Summary: We are called to finish the race, and it takes endurance. We need to be (1) prepared for the struggles that will come, and (2) focus our attention on Jesus. Ministry flows out of a love relationship with Christ. Our vision of Him will enable us to fini
[Some of the thoughts in this sermon are taken from Max Lucado’s book Just Like Jesus.]
Let’s learn about endurance today. We want to finish strong, not just starting well.
I don’t always finish what I start. Chances are I am not alone.
• We have unfinished tasks lying around - like a book half-read, a project half-done, a meal half-eaten, or a letter half-written.
• We all know it is one thing to start something; it is quite another to complete it.
To start is easy, to end is not. To start can be simple, but to end takes sacrifices.
• Every marathoner can testify to that. It is not the start that counts but the end, and it takes lot of hard work.
• To start feels good, but to end requires every drop of sweat and strength from you. It requires something from us - not just time, but perseverance, patience, endurance, and discipline.
• To finish strong, you need to be prepared to pay a price.
Some people swing to the other side - “Don’t start what you cannot finish.”
• That’s not right too. You need to start, if it is something good and right. Why not?
• But there are times we need to stop what we have started - if it’s not working, if you have taken a wrong route, then stop. Re-calibrate and start anew.
To be honest, I don’t believe you should finish everything you start.
• Let me qualify that - except your homework, school project, or your work in the office. You better finish them.
• Otherwise, we need to evaluate and maybe try something new. Why keep riding on a dead horse?
So the purpose of the sermon today is not to convince you to finish everything.
• But to challenge you to finish the RIGHT thing, that is, to finish the tasks God has set for us. Don’t quit. Don’t give up. No matter how difficult the ministry has been.
• We are called to finish the race (Heb 12:1-3) God has set for us:
12:1 Therefore, since we are surrounded by such a great cloud of witnesses, let us throw off everything that hinders and the sin that so easily entangles, and let us run with perseverance the race marked out for us. 2 Let us fix our eyes on Jesus, the author and perfecter of our faith, who for the joy set before him endured the cross, scorning its shame, and sat down at the right hand of the throne of God. 3 Consider him who endured such opposition from sinful men, so that you will not grow weary and lose heart.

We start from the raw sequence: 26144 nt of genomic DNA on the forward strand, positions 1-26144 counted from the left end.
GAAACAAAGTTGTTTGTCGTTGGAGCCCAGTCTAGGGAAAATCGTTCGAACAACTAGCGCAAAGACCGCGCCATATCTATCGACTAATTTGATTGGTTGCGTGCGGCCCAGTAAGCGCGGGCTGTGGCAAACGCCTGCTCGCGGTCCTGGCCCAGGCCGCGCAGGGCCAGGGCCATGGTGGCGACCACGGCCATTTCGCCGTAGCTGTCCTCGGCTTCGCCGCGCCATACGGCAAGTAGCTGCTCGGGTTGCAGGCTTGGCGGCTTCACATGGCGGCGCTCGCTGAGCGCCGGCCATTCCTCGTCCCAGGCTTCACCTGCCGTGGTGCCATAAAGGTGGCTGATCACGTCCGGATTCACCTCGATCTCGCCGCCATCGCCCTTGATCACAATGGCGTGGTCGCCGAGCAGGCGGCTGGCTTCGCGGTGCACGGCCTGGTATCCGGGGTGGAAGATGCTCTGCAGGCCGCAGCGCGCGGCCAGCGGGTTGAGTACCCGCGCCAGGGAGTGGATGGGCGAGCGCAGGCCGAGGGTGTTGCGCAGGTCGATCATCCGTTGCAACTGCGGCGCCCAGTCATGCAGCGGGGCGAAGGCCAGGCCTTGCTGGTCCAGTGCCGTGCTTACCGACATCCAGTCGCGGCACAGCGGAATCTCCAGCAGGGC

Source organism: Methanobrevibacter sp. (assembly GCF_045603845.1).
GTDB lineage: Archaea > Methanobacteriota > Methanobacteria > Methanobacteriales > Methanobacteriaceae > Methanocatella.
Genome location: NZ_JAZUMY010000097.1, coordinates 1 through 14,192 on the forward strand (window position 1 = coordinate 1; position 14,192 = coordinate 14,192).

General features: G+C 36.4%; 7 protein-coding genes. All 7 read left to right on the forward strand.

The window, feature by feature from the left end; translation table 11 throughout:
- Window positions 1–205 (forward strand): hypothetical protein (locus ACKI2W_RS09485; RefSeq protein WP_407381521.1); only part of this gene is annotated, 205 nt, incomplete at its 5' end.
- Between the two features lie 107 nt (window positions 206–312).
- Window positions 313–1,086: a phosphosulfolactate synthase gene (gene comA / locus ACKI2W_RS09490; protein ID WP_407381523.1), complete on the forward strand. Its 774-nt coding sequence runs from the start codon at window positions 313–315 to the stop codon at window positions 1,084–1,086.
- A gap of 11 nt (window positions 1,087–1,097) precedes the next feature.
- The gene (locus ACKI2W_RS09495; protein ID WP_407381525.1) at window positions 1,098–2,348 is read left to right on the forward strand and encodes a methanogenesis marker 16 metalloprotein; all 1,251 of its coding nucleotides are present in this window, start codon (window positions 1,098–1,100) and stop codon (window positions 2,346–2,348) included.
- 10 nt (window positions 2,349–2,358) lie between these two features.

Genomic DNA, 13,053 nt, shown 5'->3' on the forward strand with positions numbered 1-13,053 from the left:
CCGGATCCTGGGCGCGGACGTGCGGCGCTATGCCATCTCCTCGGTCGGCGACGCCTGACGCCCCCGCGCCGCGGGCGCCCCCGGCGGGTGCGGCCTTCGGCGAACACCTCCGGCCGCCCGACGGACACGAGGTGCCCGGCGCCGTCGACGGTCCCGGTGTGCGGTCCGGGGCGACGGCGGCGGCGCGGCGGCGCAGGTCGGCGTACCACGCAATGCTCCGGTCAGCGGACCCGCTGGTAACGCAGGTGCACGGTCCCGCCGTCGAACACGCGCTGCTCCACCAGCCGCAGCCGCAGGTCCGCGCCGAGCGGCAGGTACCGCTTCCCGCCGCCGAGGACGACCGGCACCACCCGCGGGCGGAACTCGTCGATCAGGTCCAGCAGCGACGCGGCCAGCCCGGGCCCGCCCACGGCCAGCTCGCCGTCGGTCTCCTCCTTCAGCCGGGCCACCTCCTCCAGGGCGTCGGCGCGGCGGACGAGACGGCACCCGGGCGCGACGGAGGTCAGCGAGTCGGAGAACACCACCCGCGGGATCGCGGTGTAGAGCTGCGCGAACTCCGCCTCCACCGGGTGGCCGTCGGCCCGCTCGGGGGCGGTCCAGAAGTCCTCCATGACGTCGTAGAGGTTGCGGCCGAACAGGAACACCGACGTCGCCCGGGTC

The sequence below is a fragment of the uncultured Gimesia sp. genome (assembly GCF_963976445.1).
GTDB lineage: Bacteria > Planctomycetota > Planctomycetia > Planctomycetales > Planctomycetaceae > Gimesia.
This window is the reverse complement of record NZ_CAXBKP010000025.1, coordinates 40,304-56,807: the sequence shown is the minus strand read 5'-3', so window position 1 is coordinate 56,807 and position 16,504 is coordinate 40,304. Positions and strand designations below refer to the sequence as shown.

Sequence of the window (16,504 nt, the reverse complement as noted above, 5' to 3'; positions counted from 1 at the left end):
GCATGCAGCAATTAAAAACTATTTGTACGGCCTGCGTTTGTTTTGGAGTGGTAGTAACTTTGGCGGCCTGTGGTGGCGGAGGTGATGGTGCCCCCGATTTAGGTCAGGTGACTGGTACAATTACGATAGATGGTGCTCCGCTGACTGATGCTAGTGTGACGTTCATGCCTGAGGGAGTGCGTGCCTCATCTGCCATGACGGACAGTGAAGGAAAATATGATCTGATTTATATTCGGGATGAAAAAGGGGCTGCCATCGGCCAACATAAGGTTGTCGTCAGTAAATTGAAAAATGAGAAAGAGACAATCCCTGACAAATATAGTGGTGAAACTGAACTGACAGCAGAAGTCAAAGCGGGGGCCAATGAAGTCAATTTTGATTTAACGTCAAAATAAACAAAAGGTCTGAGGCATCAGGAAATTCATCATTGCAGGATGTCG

The Christian’s life or race, as the author paints for us, is not a jog but rather a demanding and sometimes agonizing race.
• It’s a picture of a marathon. It will take a lot of effort to finish strong. The author calls us to persevere and to endure.
Reminds me of what Jesus says to a man who said, “I will follow you wherever you go.” (Luke 9:57)
• Jesus replied, “Foxes have holes and birds of the air have nests, but the Son of Man has no place to lay his head.”
• In other words, if you follow me, realize that there will be difficulties. There will be times when you will not know where you will sleep, or what your next meal will be.
• And then He said, “No one who puts his hand to the plow and looks back is fit for service in the kingdom of God.” (Luke 9:62)
• Never put Jesus in the HR department in charge of recruitment. He will scare the candidates away.
But that is what we are called to, and that is what we need to prepare our hearts for.
• At the start of any race, the mood is usually good, the people are happy, the crowd cheering away; it’s a party at the start-point.
• Everyone starts the race with ease, but not many will end it. Weariness set in. The crowd thins out. The sounds of cheering die down. The front runners have gone out of sight. You’re alone on a stretch, catching every breath. A handful of bystanders watching by the side. Few show any interest. And you are far from the end.
That’s a marathon. That’s our race. It is difficult to finish strong, as Jesus warns us, but we must.
• I’m obviously not a marathon runner. But marathon runners tell us that there are 2 critical times in the race. The first one is at the beginning. When you begin to run you feel so good, and the temptation is to run too fast too soon. So you expend all your energy and don’t have enough left for the end of the race.